So the big difference between these two murder mysteries is actually not, as some might be tempted to suggest, Star Trek: The Next Generation‘s inability to properly characterize and reliance on incomprehensible technobabble coming up against Star Trek: Deep Space Nine‘s focus on strong character development and conflict. “Aquiel” is just as character focused as “A Man Alone”, being intended as the start of a possible romantic relationship for Geordi (I’ll deal with the potential effectiveness of that later). Instead, the difference is one of scale and in how much emphasis is given to procedural form. Star Trek: Deep Space Nine gives us snapshots of life in a space metropolis: It has a huge and diverse cast of characters from all sorts of different backgrounds all with their own lives and their own agendas. Star Trek: The Next Generation is more about our core group of friends-It’s got a much smaller-scale and more intimate feel to it. I’m not saying one is better than the other (actually the opposite: I think they’re necessary compliments of each other), but they are different and require different approaches to writing.
As it pertains to this episode, “Aquiel” definitely feels more procedural than “A Man Alone”. But that’s OK, because Star Trek: The Next Generation always has to in a sense be sort of procedural as “competency porn” (I still wish I could come up with a better phrase for that style that sounds less like a pejorative) is a major aspect of how the show operates. We watch Star Trek: The Next Generation, or at least we should, to see the Enterprise crew get along with each other and work together to jointly solve a problem or make a discovery. And “Aquiel” is actually a really good showcase for that: Geordi gets to do some work that’s not just technical but involves healing somebody and piecing together a story. Will gets to look out for his friends, and Bev gets to play forensic investigator.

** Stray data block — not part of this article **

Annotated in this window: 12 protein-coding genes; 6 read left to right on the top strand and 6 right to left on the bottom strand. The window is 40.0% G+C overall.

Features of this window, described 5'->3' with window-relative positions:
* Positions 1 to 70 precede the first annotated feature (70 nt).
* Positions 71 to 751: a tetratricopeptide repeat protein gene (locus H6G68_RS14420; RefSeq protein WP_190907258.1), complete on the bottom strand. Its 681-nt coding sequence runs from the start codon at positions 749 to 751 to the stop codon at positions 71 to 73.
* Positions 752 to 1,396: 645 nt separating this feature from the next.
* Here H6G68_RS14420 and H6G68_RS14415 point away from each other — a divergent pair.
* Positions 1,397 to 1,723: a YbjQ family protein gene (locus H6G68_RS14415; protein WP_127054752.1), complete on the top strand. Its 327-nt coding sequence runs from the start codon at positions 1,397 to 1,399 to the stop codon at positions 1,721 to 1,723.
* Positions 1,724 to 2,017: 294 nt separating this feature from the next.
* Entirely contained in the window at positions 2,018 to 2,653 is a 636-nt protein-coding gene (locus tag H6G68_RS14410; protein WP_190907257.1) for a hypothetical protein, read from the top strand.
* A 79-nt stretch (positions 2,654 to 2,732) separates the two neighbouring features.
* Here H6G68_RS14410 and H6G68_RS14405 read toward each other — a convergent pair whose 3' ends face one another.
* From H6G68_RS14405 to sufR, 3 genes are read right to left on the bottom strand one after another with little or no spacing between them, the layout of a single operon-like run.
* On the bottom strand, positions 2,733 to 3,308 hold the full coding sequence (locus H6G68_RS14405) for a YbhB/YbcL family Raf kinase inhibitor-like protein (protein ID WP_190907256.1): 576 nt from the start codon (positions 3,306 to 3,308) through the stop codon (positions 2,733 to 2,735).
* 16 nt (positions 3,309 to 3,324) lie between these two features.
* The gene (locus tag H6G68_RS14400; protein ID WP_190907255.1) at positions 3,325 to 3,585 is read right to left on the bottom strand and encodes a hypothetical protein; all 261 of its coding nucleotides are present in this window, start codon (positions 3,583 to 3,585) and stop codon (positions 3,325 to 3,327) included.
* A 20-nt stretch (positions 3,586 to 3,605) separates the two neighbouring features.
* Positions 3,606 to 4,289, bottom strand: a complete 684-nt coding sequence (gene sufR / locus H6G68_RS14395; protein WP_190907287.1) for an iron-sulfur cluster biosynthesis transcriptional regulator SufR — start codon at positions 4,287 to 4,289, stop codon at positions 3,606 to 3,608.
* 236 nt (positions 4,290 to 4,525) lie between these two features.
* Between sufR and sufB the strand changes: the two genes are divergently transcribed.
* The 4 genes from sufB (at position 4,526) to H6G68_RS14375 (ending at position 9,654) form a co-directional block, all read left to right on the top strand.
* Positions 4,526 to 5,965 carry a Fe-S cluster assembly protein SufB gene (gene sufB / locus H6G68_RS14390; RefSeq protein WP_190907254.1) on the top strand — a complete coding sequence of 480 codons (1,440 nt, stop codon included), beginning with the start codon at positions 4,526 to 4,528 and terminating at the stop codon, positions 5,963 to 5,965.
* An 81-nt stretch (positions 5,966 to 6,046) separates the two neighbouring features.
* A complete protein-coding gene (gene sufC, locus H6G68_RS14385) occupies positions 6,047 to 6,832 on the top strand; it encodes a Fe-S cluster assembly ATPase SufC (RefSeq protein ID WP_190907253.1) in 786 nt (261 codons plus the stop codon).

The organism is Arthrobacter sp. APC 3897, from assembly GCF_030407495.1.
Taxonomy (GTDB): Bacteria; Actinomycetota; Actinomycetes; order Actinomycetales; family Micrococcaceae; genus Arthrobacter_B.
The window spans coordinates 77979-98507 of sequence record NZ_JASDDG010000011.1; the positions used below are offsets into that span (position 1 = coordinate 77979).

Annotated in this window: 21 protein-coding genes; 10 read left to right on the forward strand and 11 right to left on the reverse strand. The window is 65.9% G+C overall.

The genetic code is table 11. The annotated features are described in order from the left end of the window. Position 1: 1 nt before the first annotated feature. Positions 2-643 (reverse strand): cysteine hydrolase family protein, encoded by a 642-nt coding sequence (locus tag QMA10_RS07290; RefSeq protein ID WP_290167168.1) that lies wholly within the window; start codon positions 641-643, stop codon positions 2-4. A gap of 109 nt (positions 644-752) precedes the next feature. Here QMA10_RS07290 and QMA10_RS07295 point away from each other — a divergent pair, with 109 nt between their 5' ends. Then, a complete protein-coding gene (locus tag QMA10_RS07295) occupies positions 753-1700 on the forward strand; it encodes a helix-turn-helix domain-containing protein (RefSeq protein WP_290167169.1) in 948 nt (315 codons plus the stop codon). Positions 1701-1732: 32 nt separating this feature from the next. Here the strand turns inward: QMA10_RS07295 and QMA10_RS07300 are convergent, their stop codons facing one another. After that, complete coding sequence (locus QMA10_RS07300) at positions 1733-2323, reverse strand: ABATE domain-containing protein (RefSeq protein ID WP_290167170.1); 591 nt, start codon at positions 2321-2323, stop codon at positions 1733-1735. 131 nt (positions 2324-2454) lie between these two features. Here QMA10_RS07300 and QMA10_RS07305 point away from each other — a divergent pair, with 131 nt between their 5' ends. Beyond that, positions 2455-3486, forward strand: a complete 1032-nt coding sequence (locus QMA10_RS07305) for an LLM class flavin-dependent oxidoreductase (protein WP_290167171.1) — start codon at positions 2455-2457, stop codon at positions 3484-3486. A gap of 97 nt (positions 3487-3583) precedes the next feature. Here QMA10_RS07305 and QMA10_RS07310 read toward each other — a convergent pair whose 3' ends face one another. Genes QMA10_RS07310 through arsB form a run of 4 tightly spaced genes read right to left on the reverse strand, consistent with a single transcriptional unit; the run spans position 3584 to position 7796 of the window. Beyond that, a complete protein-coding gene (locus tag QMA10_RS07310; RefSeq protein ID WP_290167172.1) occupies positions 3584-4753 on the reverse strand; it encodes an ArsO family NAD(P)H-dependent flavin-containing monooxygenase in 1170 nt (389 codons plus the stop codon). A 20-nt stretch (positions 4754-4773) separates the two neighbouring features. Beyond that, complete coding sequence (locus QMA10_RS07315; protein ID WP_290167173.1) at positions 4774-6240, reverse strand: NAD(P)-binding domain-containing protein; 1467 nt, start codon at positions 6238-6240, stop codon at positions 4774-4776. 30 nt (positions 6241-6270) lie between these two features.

If it’s not obvious by now, I actually really liked “Aquiel”. Frankly, I don’t understand the flack this story gets from fans, because as far as I’m concerned there’s literally nothing wrong with it. The big complaint from the writing staff at least seems to be that this was too tech-heavy; that there was too much jargon to follow and that they had to jump through too many hoops to explain why the tricorder and ship’s scanners couldn’t have solved the mystery immediately. But I didn’t find that to be the case whatsoever: I instantly picked up the different clues and plot beats and had no trouble following the sci-fi stuff at all. Granted I’ve seen this one before, but not in over a decade, and while I knew going in that Aquiel was alive and innocent I couldn’t remember anything else about the plot. I didn’t have any problems with it, and honestly I think the creative team is giving their fans way too little credit. Especially if they think they’re all hardcore sci-fi nerds, which they’re not anyway, as we’ve long ago established. But even if they were…I mean, you think you’re writing exclusively to old-school Trekker dudes and you think this is going to confuse them? Give me a break.